Nobody ever pressured me for sex. Nobody ever made me feel less-than. Nobody ever treated me as though my body were a commodity, or a weapon. As a teenager? Hanging out with twenty five and thirty year olds in next to nothing was liberating, and judgement free.

And prancing around onstage in your underwear? It does wonders for your self esteem. I knew I would never be rail thin, I knew I would never be tall, or have long legs, or a particularly nice butt... but when you're standing onstage- rolls and all- and the audience is cheering for you, you can't help but love your body. To this day, the only person I know I need to please when it comes to my appearance is me.

I owe so much of who I am to those years, which never would have been but for Rocky. Science Fiction Double Feature will forever bring to mind the best times of my youth, and my early adulthood.

"Trixie" is the Lips, or an usherette in the stage show.
And I know it's cheesy, but maybe... just maybe... the most important thing I took away from those years I took away from the movie itself.

"Don't dream it- be it."


  1. I love this. First - that the Beatles made you edgy :) I grew up listening to my dads two compilation best of Beatle's albums as well before moving on to "real" pop music. Every now and then at family dinners I make a passing comment about how great the Rolling Stones are just to get a rise out of him.

    As for Zombie? I still have that one on my IPod. Such a haunting, beautiful song.

    And Rocky Horror - what a great story you have to go with ... well, such a great story. In high school we use to watch the movie in 30 minute bits over subsequent lunch hours at my friends house. And I dressed up as Magenta for Halloween once (which doesn't hold a candle to this tale - but still loved it). I pull the CD out and play it once in a while still as well. I also remember trying to request the Time Warp from time to time at my university bar and being informed by the DJ that "this wasn't a wedding". No appreciation for the classics!

    1. "I also remember trying to request the Time Warp from time to time at my university bar and being informed by the DJ that "this wasn't a wedding". No appreciation for the classics!'

      That is hilarious!

  2. OK, you are right, this is phenomonal and you should have written my post today! I feel like copying and pasting your whole RHPS thing right in where mine was. What an amazing story! Wow, it really did effect who you would be, Wow. That's all I can say... wow.

    1. Maybe on Halloween you and I can go to a midnight showing. :)

  3. Zombie is one of the songs you simply just cannot get out of your head! Following you on Bloglovin.

  4. Awesome choices with the James Taylor and Beatles. I loved your RHPC story and reminded me of a friend I had in HS that played Columbia in the live cast that played along with the midnight showings every Saturday night. I could see exactly what you described in her.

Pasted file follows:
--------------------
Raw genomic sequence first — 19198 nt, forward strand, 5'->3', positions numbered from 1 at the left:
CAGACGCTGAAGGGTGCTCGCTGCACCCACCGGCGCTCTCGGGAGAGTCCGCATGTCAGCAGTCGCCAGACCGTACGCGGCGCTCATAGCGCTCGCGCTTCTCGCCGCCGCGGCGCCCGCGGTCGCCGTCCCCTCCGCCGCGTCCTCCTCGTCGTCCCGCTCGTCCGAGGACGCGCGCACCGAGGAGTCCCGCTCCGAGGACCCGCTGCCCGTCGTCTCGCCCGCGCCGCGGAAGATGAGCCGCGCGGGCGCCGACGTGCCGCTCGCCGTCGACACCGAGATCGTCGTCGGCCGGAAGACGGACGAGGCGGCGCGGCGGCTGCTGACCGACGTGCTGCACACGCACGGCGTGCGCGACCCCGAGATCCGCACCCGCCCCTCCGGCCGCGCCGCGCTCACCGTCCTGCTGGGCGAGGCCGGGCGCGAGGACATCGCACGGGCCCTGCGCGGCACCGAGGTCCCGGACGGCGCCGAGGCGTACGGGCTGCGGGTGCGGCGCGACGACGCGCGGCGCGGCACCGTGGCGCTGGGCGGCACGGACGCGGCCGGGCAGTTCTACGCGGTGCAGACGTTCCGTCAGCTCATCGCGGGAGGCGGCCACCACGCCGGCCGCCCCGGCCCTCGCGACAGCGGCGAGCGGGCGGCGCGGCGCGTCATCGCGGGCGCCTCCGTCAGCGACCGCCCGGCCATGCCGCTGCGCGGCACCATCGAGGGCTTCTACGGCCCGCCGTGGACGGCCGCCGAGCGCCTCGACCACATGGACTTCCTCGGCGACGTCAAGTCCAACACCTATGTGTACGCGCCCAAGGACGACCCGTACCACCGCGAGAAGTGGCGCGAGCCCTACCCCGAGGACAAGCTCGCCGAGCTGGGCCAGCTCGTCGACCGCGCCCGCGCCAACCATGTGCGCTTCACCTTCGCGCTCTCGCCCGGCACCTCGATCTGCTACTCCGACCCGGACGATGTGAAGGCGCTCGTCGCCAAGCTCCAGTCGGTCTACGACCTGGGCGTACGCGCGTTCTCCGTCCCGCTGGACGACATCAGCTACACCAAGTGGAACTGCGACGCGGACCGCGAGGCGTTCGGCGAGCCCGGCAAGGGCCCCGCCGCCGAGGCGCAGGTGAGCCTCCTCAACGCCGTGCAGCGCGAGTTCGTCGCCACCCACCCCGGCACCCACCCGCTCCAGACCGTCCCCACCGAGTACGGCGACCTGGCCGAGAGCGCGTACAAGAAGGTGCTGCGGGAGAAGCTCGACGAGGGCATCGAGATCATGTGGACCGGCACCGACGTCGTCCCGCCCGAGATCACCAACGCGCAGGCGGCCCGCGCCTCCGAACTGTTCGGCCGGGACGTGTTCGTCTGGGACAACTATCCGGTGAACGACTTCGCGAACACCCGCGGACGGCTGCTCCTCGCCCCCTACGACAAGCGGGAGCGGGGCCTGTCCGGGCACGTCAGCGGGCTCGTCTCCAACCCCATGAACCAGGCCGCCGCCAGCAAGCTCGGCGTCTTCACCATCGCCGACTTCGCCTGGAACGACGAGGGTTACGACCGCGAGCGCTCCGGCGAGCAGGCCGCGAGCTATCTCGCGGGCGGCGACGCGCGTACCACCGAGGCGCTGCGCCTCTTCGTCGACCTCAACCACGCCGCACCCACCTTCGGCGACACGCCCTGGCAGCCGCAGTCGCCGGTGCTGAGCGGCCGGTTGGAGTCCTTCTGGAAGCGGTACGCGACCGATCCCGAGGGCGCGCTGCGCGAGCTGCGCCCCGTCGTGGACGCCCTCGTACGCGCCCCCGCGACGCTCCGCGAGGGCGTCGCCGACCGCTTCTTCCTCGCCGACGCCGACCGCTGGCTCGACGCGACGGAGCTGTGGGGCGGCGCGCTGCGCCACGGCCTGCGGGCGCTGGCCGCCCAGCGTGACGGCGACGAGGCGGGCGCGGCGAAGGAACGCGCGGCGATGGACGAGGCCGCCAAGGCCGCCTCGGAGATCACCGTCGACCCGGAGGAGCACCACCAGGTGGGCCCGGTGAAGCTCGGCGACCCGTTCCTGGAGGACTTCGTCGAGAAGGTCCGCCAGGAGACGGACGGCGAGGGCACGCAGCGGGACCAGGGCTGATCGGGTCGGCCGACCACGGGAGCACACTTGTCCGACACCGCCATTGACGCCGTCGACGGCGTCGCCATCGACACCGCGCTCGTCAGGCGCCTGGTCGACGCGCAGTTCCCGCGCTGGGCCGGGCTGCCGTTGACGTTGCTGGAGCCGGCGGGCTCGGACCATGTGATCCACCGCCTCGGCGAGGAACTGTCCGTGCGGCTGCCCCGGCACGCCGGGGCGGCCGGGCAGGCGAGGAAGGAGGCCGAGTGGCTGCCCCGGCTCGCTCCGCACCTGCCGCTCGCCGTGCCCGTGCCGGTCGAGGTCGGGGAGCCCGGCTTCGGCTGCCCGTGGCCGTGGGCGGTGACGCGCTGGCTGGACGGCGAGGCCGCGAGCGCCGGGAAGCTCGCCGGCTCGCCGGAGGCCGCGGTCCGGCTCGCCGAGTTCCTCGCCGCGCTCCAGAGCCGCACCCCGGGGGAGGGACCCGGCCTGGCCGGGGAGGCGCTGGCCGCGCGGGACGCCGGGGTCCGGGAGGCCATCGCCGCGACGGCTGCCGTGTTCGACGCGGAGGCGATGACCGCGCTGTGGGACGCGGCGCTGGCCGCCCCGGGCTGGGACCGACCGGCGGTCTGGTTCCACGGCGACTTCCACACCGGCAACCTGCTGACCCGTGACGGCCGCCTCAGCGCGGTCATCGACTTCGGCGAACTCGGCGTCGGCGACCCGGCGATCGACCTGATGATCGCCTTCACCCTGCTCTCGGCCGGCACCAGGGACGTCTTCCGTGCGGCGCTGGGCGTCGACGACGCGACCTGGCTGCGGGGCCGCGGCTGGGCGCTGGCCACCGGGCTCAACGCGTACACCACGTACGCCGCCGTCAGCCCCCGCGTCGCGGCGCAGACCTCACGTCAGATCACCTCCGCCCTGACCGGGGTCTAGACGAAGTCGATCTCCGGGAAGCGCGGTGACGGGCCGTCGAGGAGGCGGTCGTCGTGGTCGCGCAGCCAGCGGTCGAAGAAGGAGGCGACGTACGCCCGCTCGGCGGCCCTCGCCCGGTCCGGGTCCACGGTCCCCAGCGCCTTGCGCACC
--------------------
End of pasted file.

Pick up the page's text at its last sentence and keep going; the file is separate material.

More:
1. As weird and socially maladjusted as so many of us Rocky folk are... it's a good group of people. <3

  5. Loved the Moonlight as 'proof-of-lesson', in my childhood piano days.
    It was my choice of music to work at as I learned to play scales! (...this is like, within the first 3 months of lessons...that it was way beyond the reasonable scope of my beginner status? lol nah...)

    Abbey Road totally resonates with my first year of college... takes me right back.

    RHPS? lol excellent story how cool that must have been...

  6. I so love this. That your dad sang James Taylor to you and that now, James never sounds "right" - so perfect. That you went from James Taylor to Moonlight Sonata to Rocky Horror makes you my new hero. The fact that you got to be onstage for Rocky Horror at 13 REALLY makes you my new hero. I don't think I was participating (or watching it) by throwing toast and signing along until I was 16 or so. Excellent post. So glad you linked up today!

    1. Thank you! I've wanted an excuse to write about Rocky for so long, I'm really grateful you finally gave me one!!!

  7. Excellent job! I've been a fan of the Rocky Horror Picture Show since it first hit the states. No, I never performed in it, but I was in the audience doing the moves and singing right along ... "Damn It, Janet!" Your tastes are so varied, much like mine. All genres make us the complete individual, as all offer us another facet for our lives. Great post!

  8. OH MY GOD YOU ARE SO COOL! Great post. Love your choices and how you traced your growth through Rocky.

    1. Cool? Good lord, really? I think I have to put that in my resume. :)
      Seriously though, spend ten minutes with me. I promise I'll disabuse you of that notion in about fifteen minutes. :P

  9. It's a Rocky Horror Week and that's cause for celebration as far as I'm concerned. Also? JT. The original JT. And the Beatles and Beethoven. This list is golden. Let's do the time warp. Again.

  10. I'm glad that you never say give up just to learn that key. My tutor in Phoenix Piano Lessons always says 'try and try until you succeed' that was the reason I'm still loving playing piano. I'm honored to be part of your blog. Cheers!

  11. This was a delight, and your snapshot of the Rocky Horror life was an added treat (one of the things that I was never able to take off my bucket list - you know - years before I knew to acknowledge it as such...) thanks so much for sharing your story =)